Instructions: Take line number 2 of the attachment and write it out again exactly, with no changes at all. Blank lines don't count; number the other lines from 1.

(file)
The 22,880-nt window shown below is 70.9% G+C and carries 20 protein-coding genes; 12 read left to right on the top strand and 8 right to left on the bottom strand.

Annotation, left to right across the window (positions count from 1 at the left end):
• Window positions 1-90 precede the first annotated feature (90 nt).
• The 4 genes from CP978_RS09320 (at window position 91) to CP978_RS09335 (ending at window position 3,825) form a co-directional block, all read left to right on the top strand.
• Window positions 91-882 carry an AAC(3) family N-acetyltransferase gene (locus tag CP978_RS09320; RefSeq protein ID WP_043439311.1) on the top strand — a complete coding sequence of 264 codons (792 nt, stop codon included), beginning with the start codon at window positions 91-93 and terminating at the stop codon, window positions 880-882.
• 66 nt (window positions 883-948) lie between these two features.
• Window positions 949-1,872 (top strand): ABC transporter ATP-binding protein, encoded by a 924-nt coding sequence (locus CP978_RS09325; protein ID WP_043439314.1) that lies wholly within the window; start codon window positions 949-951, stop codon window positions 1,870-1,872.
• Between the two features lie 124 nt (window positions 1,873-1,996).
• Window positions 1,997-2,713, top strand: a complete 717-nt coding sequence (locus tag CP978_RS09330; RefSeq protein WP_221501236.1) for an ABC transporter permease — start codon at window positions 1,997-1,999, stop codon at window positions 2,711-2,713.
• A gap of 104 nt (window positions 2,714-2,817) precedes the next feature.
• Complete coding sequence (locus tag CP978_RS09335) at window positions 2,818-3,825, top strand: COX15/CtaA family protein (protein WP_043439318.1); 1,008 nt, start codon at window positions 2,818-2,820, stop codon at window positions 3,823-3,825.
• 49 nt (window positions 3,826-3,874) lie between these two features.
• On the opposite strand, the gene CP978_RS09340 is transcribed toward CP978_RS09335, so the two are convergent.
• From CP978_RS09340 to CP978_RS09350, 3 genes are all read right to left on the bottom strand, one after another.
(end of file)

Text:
Annotation, left to right across the window (positions count from 1 at the left end):